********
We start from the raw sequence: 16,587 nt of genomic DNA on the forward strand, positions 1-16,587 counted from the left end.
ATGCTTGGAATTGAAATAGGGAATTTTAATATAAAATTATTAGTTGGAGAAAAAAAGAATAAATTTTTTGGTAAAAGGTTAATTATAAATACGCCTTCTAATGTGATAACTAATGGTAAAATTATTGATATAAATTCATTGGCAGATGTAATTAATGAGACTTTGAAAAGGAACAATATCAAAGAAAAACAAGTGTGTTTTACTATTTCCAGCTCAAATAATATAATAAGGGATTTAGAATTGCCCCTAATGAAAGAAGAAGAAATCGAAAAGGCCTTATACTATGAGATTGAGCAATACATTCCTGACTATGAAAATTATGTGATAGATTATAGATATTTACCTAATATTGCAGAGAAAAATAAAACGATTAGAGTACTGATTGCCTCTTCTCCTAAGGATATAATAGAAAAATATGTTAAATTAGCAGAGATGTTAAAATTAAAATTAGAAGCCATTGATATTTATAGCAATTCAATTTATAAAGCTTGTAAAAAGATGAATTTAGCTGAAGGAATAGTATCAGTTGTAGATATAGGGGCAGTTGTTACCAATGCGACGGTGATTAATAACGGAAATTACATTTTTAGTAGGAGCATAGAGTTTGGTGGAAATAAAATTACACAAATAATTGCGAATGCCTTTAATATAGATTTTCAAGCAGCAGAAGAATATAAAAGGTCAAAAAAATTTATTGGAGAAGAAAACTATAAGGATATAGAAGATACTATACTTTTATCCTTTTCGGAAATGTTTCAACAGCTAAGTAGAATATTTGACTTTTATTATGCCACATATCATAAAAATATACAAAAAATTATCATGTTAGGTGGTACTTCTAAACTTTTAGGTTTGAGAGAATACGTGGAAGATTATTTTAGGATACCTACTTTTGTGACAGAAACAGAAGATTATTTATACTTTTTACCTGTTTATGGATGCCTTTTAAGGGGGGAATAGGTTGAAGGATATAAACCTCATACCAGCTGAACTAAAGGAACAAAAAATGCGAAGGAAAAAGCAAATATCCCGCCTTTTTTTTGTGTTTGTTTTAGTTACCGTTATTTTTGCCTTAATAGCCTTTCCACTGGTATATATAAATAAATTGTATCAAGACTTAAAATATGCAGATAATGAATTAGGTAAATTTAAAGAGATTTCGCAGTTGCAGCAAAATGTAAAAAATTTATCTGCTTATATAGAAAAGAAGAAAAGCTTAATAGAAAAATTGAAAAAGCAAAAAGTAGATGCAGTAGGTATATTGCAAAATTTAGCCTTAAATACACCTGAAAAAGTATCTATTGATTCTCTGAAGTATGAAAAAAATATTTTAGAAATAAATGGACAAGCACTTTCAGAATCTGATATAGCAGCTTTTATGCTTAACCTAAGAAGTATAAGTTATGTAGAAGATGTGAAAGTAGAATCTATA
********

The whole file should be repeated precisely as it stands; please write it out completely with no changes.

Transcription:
We start from the raw sequence: 16,587 nt of genomic DNA on the forward strand, positions 1-16,587 counted from the left end.
ATGCTTGGAATTGAAATAGGGAATTTTAATATAAAATTATTAGTTGGAGAAAAAAAGAATAAATTTTTTGGTAAAAGGTTAATTATAAATACGCCTTCTAATGTGATAACTAATGGTAAAATTATTGATATAAATTCATTGGCAGATGTAATTAATGAGACTTTGAAAAGGAACAATATCAAAGAAAAACAAGTGTGTTTTACTATTTCCAGCTCAAATAATATAATAAGGGATTTAGAATTGCCCCTAATGAAAGAAGAAGAAATCGAAAAGGCCTTATACTATGAGATTGAGCAATACATTCCTGACTATGAAAATTATGTGATAGATTATAGATATTTACCTAATATTGCAGAGAAAAATAAAACGATTAGAGTACTGATTGCCTCTTCTCCTAAGGATATAATAGAAAAATATGTTAAATTAGCAGAGATGTTAAAATTAAAATTAGAAGCCATTGATATTTATAGCAATTCAATTTATAAAGCTTGTAAAAAGATGAATTTAGCTGAAGGAATAGTATCAGTTGTAGATATAGGGGCAGTTGTTACCAATGCGACGGTGATTAATAACGGAAATTACATTTTTAGTAGGAGCATAGAGTTTGGTGGAAATAAAATTACACAAATAATTGCGAATGCCTTTAATATAGATTTTCAAGCAGCAGAAGAATATAAAAGGTCAAAAAAATTTATTGGAGAAGAAAACTATAAGGATATAGAAGATACTATACTTTTATCCTTTTCGGAAATGTTTCAACAGCTAAGTAGAATATTTGACTTTTATTATGCCACATATCATAAAAATATACAAAAAATTATCATGTTAGGTGGTACTTCTAAACTTTTAGGTTTGAGAGAATACGTGGAAGATTATTTTAGGATACCTACTTTTGTGACAGAAACAGAAGATTATTTATACTTTTTACCTGTTTATGGATGCCTTTTAAGGGGGGAATAGGTTGAAGGATATAAACCTCATACCAGCTGAACTAAAGGAACAAAAAATGCGAAGGAAAAAGCAAATATCCCGCCTTTTTTTTGTGTTTGTTTTAGTTACCGTTATTTTTGCCTTAATAGCCTTTCCACTGGTATATATAAATAAATTGTATCAAGACTTAAAATATGCAGATAATGAATTAGGTAAATTTAAAGAGATTTCGCAGTTGCAGCAAAATGTAAAAAATTTATCTGCTTATATAGAAAAGAAGAAAAGCTTAATAGAAAAATTGAAAAAGCAAAAAGTAGATGCAGTAGGTATATTGCAAAATTTAGCCTTAAATACACCTGAAAAAGTATCTATTGATTCTCTGAAGTATGAAAAAAATATTTTAGAAATAAATGGACAAGCACTTTCAGAATCTGATATAGCAGCTTTTATGCTTAACCTAAGAAGTATAAGTTATGTAGAAGATGTGAAAGTAGAATCTATA